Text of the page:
The legislation would allow utilities to set rates based on what they spent in the prior year, a change proponents argue will help update decades-old infrastructure.
(TNS) -- Missouri utilities are pushing for sweeping changes to state law that would limit the discretion regulators have over electric rates and allow for annual adjustments, which the companies say will encourage more investment in the electric grid.
Led by St. Louis-based Ameren Corp., the utilities argue that a new regulatory framework is needed to spur faster replacement of decades-old infrastructure and installation of advanced technologies such as “smart meters” that let ratepayers better manage their energy.
Draft legislation circulating in Jefferson City would let utilities opt in to a system of annual updates to electric rates set by predetermined criteria, allowing them to more quickly recoup increases in expenses and investments in the grid.
“Things have to change to support an aging infrastructure,” Ameren CEO Warner Baxter said Thursday during a meeting with the Post-Dispatch editorial board.
Under current law, utilities must file a rate case and face nearly a year of scrutiny from the Missouri Public Service Commission and its staff to win an electric rate increase. The PSC determines a model year to base new rates on, and it has broad discretion over the return on equity, or profit, utilities can earn.
The proposed legislation, sponsored by Sen. Ryan Silvey, R-Kansas City, and co-sponsored by Senate President Pro Tem Ron Richard, R-Joplin, would allow utilities to set rates based on what they spent in the prior year. Rates would be based, in part, on a financial report, with several adjustments, that the utilities already are required to file with federal regulators. And allowed profit would be determined by a strict set of guidelines.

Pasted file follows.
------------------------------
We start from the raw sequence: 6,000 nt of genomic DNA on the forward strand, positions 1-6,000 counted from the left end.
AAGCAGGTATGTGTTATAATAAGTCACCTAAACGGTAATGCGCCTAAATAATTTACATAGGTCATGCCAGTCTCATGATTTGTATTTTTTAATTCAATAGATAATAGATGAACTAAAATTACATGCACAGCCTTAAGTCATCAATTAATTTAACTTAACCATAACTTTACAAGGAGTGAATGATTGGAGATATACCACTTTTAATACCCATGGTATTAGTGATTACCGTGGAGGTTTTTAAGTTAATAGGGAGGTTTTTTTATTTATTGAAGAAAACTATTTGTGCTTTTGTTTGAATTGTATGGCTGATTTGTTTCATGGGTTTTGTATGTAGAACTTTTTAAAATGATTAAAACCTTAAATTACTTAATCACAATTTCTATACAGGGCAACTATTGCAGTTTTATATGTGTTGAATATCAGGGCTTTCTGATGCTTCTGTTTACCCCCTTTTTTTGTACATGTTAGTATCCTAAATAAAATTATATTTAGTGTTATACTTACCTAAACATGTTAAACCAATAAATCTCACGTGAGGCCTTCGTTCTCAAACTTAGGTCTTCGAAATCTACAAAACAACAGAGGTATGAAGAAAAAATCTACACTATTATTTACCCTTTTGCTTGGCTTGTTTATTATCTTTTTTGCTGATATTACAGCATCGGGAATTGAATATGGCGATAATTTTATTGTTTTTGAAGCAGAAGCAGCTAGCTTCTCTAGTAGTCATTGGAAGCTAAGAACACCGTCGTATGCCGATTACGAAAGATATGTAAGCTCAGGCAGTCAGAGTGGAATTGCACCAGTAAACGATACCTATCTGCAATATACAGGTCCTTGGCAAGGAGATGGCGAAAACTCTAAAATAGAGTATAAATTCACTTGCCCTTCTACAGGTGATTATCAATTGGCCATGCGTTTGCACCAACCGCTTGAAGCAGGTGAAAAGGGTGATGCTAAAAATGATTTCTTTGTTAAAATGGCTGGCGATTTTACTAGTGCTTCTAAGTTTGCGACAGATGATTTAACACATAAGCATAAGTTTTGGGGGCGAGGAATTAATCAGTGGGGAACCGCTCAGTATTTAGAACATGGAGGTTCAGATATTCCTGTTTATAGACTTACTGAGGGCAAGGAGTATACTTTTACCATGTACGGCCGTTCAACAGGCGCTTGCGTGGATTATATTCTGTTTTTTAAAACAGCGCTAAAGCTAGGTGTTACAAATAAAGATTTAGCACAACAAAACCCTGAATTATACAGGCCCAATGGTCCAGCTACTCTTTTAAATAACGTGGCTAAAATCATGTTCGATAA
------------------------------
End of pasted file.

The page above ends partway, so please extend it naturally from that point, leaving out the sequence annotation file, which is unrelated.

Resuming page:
The PSC now allows Ameren Missouri to earn a 9.53 percent return. The legislation calls for 9.45 percent with the opportunity for utilities to add two-tenths of a percentage point if they meet performance criteria on outages and customer service.
Ameren has pushed for similar legislation before, also citing the need to replace aging infrastructure. But this time, its biggest customer and longtime opponent in the Legislature isn’t fighting back.
Noranda Aluminum, which operates the massive aluminum smelter in New Madrid, sent a joint letter with Ameren to Missouri lawmakers supporting the legislation. Noranda, which filed for bankruptcy this month and plans to close the smelter next month, would get a special, lower electric rate in the proposed legislation.
A lower electric rate gives Noranda, which used to buy 10 percent of Ameren’s power, a better chance of restarting the smelter, the two companies argue.
But Diana Vuylsteke, a Bryan Cave attorney who represents Missouri Industrial Energy Consumers, a group of major power users in the state, called Noranda a “dying hostage” that wouldn’t even be affected by the legislation if it shuts down.
Her organization has reviewed a draft of the proposed legislation, and opposes it. “You’re just basically gutting the PSC,” she said.